Last but not least, tell us something funny.

I got this one story where I was in a Grab car. Then the driver, an old guy, just looked at me a couple of times and said, “Boy, you comedian ah?” At that time, I thought I was already famous enough and answered him, “Yes uncle, why ah?”. Then he continued, “Yeah can tell. Your face looks like one…” I don’t know if it’s a compliment or an insult. True story.



Hannan Azlan


What was it about your upbringing that led you to this profession?

Well I’d been making up jokes and songs since I was a child, but it never crossed my mind to try out stand-up. In 2015, I met comedian Harresh A.U. We became very close friends and he convinced me to try out stand-up, that’s my origin story. Unless, you are asking about how much baggage and damage I received in my childhood? Enough.


What makes a good comedy?

“Good” comedy is so subjective, it really depends on your personal taste. In my opinion, “good” comedy is mostly silly, sometimes smart, and self-aware. We all face hurdles.


What were yours in your journey from being a stand-up comedian to a professional?

Writer’s block, drunk hecklers, back-handed compliments from white men, and the occasional sexual harassment from white AND coloured men. #equalopportunity


What keeps you going?

I love connecting with people, with a live audience. It gets me off. When I’m breathing the same air as the audience, our heartbeats start to sync, there’s nothing quite like it.


How would you define the Malaysian sense of humour and the comedy scene?

Again humour is so subjective. I would say Malaysian humour is as diverse as our people. The Malaysian comedy scene is still young but quickly growing. Like a toddler. Like a casually racist toddler.


What do you hope people take from your show besides a great performance?

My number. Just kidding! I am emotionally unavailable. In all seriousness, I hope people are inspired to live their best life and do what makes them happy.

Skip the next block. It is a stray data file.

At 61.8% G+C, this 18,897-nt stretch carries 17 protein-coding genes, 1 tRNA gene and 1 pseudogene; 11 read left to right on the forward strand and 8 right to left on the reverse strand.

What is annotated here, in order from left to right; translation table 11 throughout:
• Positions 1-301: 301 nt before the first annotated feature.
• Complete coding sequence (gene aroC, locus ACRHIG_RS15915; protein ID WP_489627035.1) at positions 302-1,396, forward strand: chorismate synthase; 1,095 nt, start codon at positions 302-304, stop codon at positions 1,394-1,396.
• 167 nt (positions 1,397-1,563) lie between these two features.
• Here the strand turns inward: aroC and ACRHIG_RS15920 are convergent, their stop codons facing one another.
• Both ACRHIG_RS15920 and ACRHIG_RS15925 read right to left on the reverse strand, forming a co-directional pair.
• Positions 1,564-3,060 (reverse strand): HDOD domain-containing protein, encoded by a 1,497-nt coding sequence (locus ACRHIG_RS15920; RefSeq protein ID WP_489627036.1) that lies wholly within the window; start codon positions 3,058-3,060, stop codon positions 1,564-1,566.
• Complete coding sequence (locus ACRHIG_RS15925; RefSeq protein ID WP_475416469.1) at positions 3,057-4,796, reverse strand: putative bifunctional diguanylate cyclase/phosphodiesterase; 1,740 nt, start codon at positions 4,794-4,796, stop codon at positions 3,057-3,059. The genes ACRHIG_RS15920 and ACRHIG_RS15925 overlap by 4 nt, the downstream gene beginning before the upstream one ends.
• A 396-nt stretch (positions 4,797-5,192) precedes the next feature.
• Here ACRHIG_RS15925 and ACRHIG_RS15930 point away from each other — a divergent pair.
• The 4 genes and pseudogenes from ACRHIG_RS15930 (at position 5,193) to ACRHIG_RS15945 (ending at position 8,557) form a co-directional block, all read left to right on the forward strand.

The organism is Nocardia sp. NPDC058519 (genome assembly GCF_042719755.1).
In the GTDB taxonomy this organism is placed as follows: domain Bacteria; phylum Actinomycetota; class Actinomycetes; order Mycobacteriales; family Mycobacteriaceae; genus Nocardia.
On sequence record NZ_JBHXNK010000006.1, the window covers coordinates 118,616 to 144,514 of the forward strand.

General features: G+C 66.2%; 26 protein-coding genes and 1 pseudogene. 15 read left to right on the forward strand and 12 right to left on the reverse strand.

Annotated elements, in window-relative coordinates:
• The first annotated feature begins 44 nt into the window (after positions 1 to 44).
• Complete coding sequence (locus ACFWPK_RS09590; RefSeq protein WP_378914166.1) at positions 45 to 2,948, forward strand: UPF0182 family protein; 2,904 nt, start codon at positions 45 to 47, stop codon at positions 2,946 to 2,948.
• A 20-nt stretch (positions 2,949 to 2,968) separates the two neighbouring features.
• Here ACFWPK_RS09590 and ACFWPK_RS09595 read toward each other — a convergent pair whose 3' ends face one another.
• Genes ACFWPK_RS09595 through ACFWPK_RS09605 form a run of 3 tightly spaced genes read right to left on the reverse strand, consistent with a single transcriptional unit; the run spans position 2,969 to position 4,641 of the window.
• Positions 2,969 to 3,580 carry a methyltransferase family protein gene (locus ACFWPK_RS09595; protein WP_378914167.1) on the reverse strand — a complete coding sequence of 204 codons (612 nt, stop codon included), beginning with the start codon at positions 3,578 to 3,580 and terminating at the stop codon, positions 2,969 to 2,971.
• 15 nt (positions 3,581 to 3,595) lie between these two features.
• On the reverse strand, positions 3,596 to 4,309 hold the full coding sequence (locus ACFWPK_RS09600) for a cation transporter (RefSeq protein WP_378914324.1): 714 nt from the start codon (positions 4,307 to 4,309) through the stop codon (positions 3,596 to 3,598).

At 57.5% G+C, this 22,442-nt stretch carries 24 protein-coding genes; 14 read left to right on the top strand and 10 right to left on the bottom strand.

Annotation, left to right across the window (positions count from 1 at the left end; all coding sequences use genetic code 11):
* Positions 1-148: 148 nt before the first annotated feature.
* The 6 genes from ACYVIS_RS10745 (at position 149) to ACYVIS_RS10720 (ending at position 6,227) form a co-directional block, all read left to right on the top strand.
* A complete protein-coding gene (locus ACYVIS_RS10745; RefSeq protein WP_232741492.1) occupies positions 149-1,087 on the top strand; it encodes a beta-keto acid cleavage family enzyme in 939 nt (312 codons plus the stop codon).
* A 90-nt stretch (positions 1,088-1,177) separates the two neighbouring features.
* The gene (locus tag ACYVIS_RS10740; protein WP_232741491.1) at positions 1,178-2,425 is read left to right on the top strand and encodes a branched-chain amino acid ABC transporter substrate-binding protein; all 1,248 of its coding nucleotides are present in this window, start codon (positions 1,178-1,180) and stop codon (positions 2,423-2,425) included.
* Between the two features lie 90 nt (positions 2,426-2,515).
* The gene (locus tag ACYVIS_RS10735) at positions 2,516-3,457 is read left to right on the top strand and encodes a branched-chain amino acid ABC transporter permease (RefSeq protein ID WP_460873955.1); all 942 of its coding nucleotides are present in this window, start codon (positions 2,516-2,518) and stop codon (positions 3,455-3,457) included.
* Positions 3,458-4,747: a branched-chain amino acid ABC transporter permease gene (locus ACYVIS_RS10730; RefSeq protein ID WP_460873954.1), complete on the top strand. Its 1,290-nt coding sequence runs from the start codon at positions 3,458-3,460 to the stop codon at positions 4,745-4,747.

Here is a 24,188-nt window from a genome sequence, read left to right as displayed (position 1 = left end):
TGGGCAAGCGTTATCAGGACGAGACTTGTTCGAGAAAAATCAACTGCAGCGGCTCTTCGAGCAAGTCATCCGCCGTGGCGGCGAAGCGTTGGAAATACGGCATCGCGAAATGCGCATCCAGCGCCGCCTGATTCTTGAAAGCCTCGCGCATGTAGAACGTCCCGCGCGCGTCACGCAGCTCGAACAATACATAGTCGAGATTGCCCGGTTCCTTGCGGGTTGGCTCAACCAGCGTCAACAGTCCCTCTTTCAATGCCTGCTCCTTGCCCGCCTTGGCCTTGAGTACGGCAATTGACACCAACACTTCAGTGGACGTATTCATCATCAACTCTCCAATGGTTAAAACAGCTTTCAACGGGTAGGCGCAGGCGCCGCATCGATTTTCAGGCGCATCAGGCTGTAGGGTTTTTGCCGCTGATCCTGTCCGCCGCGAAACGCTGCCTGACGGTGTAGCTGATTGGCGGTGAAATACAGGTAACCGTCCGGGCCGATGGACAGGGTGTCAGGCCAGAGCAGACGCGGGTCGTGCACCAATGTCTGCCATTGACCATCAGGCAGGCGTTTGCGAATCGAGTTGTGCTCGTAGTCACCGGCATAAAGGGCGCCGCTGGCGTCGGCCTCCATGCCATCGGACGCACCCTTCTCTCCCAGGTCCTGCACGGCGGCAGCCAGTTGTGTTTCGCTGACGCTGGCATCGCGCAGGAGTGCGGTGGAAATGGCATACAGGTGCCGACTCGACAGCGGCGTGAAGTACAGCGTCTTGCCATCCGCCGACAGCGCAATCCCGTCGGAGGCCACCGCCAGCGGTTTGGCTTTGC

You’re collaborating with Ronny Chieng in his homecoming show. What does this say about you?

I’m not sure what this tells me. I guess, on one hand, I was in the right place at the right time. On the other hand, I’ve dedicated my life to performing and it felt really good to be affirmed by someone as successful as Ronny. I am very grateful for his support and he is a lovely guy.


Can you please share with us some of the major highlights in your career so far?

I’ve been featured on Australian TV (ABC’s Comedy Up Late), Comedy Central Asia, MTV Asia and Astro. I am the youngest person to win the Hong Kong International Comedy Competition, as well as the first and only female winner. I’ve performed in 19 cities across Asia, Oceania, Great Britain and Europe. I was personally chosen to open for Ronny Chieng (as seen on Crazy Rich Asians and The Daily Show with Trevor Noah). I have performed at a gay fetish festival in Berlin.


What is your favourite one-line joke that we would actually be allowed to print in a family paper?

You’re asking the wrong person. For family-friendly jokes, please watch Avatar: The Last Airbender.


What is next for Hannan Azlan?

My next passion project is called Happy Pills. This project isn’t stand-up – it will be a mix of original songs, confessions, and true stories. I am working on some “serious” music and am currently compiling wild wild experiences from my life which will hopefully eventually be available on screens near you!


Looking at this interesting period, what is “new normal” to you?

For me personally, it’s slowing down a bit and really focusing on taking care of myself. Cooking healthy meals, taking walks, spending time with my family, working on passion projects, re-living embarrassing moments from 2009 and trying to let go.


Final request from us, can you give us your best shot?

I think I’ve seen you on Tinder. Part of me is convinced this isn’t even a real magazine. Enjoy the photos.